• No guarantees – There is no guarantee of a definitive outcome in SEO.
  • Larger initial investment – The labor costs of launching an SEO project are higher than PPC as it often involves more people such as developers, copywriters, etc.

Benefits of PPC

  • Instant visibility – You appear in search results as soon as you press the start button and ads are approved.
  • High accuracy – You can decide which keywords you want to appear on and which you don’t.
  • Quantifiable results – Easy and clear measurability in terms of ROI. Clearly see which campaigns are performing well or poorly.
  • Budget management – You decide how much you want to spend and on which campaigns.
  • Split testing options – You can easily split test which ads are working and how – clicks, conversion rates, etc.
  • Easy to customize – Campaigns can be easily customized – geographically, by season, and more.
  • Flexible campaigns – Quickly and easily change and customize the text and/or appearance of ads instantly.

Disadvantages of PPC

  • Escalating costs – Cost per click can quickly escalate, especially in competitive industries.
  • Ongoing costs – You are only visible as long as you pay. If you turn off the campaigns, visibility disappears completely.
  • Learning curve – While setting up an ad campaign is fast, it takes time to learn how to create great campaigns.
  • Lower conversion rate – PPC generally has a lower conversion rate than organic traffic, resulting in wasted advertising costs.
  • Lower trustworthiness – Users trust ads less than organic search results.

Is SEO or PPC best – which is better?

The disciplines may look completely opposite on the surface, but the answer isn’t simply that one is better than the other. A successful marketing strategy often encompasses both as they complement each other.

PPC can also be used to test new products, services, and ideas before investing in a long-term digital strategy.

Of course, most businesses have a long-term horizon and PPC is not enough to maximize growth and profitability. To that end, SEO is an absolute necessity.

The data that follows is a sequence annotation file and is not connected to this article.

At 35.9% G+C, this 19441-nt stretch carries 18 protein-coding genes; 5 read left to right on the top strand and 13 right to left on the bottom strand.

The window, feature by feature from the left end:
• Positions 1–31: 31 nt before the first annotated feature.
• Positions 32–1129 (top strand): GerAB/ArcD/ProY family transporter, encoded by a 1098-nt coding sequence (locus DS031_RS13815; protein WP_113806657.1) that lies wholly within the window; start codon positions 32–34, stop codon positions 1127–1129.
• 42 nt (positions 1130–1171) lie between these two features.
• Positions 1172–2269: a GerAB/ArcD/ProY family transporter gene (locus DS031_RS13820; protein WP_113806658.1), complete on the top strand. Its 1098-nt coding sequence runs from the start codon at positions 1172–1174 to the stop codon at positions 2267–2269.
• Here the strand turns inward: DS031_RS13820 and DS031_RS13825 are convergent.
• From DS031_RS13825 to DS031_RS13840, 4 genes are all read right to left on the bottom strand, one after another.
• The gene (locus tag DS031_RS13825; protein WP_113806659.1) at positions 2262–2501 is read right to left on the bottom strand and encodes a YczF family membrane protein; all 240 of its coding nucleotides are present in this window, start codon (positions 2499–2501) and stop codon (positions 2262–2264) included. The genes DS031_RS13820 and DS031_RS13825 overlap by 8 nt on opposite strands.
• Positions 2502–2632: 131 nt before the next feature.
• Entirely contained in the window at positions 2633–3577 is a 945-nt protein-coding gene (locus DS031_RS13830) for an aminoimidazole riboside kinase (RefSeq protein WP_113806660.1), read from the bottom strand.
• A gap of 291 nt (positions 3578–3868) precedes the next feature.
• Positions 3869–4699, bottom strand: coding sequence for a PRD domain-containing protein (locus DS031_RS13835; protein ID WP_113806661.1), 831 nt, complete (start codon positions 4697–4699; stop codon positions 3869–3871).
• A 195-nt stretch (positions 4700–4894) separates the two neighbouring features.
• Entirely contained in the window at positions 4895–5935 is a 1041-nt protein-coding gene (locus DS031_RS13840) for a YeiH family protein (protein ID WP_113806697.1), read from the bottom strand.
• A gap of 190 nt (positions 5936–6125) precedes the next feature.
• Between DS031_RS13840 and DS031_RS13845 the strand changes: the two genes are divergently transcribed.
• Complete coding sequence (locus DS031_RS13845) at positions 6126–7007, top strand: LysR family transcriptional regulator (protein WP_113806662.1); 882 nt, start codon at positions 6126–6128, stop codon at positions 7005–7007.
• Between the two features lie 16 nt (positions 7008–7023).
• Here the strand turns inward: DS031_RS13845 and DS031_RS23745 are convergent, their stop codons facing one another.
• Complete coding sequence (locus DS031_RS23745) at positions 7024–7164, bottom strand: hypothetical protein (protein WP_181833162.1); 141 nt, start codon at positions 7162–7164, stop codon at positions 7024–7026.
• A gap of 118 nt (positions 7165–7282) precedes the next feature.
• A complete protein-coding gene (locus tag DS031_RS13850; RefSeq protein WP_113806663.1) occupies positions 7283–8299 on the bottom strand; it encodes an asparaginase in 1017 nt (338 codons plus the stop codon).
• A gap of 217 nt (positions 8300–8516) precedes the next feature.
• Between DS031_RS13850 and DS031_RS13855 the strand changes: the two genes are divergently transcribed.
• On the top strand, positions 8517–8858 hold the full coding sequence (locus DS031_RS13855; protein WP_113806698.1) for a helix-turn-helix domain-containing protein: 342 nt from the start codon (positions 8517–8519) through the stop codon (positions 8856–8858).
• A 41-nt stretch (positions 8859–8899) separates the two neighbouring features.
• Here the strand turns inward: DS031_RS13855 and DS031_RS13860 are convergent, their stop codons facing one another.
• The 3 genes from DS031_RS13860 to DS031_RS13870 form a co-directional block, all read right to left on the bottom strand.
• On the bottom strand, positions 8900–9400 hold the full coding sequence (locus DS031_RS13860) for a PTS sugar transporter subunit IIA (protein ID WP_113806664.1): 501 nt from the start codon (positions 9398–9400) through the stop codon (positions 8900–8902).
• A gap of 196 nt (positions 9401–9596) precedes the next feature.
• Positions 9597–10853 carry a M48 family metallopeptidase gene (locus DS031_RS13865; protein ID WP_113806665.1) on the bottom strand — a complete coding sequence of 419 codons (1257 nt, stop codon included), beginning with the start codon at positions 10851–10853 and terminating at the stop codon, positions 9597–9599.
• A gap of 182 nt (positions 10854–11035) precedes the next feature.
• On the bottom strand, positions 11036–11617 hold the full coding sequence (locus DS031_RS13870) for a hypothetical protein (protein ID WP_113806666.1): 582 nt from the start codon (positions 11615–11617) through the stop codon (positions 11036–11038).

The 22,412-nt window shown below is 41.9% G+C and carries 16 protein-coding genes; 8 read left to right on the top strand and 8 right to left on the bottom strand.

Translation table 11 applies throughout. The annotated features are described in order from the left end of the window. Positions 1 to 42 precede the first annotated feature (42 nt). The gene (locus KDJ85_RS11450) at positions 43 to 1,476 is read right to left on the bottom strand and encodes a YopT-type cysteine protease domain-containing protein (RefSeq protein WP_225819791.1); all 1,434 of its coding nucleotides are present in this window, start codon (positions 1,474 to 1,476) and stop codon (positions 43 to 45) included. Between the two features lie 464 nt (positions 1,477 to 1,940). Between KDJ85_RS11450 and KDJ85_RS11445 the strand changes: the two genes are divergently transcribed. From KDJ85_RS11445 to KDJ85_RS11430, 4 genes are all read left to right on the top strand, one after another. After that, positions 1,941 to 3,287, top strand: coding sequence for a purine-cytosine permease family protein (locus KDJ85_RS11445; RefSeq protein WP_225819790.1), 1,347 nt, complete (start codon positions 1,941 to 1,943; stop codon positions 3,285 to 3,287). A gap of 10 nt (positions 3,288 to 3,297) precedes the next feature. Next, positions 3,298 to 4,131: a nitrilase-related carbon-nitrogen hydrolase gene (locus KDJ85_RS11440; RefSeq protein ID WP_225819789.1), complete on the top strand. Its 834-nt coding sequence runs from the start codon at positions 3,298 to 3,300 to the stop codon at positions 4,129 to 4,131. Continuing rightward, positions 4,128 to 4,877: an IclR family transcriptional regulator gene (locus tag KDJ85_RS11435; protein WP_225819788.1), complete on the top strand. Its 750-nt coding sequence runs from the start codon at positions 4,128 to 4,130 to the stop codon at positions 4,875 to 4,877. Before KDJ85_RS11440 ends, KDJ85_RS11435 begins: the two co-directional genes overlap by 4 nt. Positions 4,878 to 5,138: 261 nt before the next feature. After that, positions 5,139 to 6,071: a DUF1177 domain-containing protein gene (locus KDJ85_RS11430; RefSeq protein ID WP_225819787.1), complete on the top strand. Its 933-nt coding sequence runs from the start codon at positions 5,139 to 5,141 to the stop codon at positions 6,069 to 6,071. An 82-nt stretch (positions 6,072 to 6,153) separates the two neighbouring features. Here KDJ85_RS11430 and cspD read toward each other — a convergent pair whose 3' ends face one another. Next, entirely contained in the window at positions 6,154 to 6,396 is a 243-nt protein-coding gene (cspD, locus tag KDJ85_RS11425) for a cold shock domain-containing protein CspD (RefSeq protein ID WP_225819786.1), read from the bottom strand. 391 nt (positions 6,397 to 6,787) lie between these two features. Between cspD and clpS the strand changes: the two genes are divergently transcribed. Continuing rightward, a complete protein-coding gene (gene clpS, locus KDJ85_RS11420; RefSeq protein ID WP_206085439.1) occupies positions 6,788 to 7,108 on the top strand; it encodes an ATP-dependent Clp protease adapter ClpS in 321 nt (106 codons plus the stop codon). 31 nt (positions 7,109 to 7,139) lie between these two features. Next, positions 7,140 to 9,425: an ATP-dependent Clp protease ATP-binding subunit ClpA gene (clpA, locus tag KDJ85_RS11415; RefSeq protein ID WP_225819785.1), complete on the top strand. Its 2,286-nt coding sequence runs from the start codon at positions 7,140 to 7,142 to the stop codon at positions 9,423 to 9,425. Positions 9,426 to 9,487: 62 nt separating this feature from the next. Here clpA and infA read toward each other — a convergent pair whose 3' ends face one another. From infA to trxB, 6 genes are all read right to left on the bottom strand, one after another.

Long-term: SEO wins, but could be supplemented by PPC

Broadly speaking, SEO is better in the long run. It creates a more sustainable and continuous flow of traffic that won’t be interrupted when you stop spending resources on it.

SEO drives relevant traffic throughout the customer journey, as strategies often include creating content for the user higher up the purchase funnel. This can be different types of guides or articles that are beneficial to people looking for information about your service. The guide you’re reading right now is one such example.

If you appear in customers’ minds from the start of the customer journey, you’ll increase both brand awareness and the chance of a subsequent conversion.

On the way to the top, and even after you’ve reached top rankings organically, it can be good to supplement with paid ads. This is especially true for searches where you don’t show up organically. You might show up in top position for “dog grooming Copenhagen”, but not at all for “dog groomer Copenhagen”. PPC is a perfect way to cover your bases.

SEO and PPC complement each other

SEO and PPC are often times perceived as binary opposites, and it’s not entirely uncommon for advocates of one to be hostile to the other. A more holistic marketing strategy includes both disciplines as they can complement each other and increase impact in the following ways:

  1. Dominate the search results – Being at the top of both organic and paid searches is about the most credible position you can achieve. The risk is that visitors go through the ad and you have to pay for the click, but it’s more often than not worth it
  2. Optimize ads and texts – Google Ads is a great way to test what texts and tone-of-voice works best and drives traffic. With this insight you can further optimize your text and its elements, such as the meta title and description. Moreover, you can better estimate whether or not your one of voice is effective in converting visitors into customers.
  3. Conversion insights -Use PPC to test what pages on your website converts the most visitors. This gives you an indication of which pages you should invest in search engine optimization to drive sustainable organic traffic in the long term. With this insight, you can also consider investing in PPC to attract traffic to pages that convert well. They may catch traffic from some synonyms that you don’t appear on.
  4. PPC can generate the initial traffic – Top rankings take time. Patience is needed when reaping the benefits of free traffic. In the meantime, PCC can be a good solution to generate traffic before the before you reach the long-term goal of your SEO efforts.
  5. If the algorithm changes – Google is constantly updating its algorithms. If you are negatively affected by an update, PPC can be a way to compensate for the positions you’ve lost while you update your site and win them back.
  6. Tough competition – In some competitive industries, it can be very difficult to rank highly and get organic rankings for important keywords. Here, you may need to use PPC to reach customers initially.
  7. Protect the brand – Companies often advertise on their competitors’ names as search terms. Therefore, it pays to advertise on your own brand name to protect that traffic.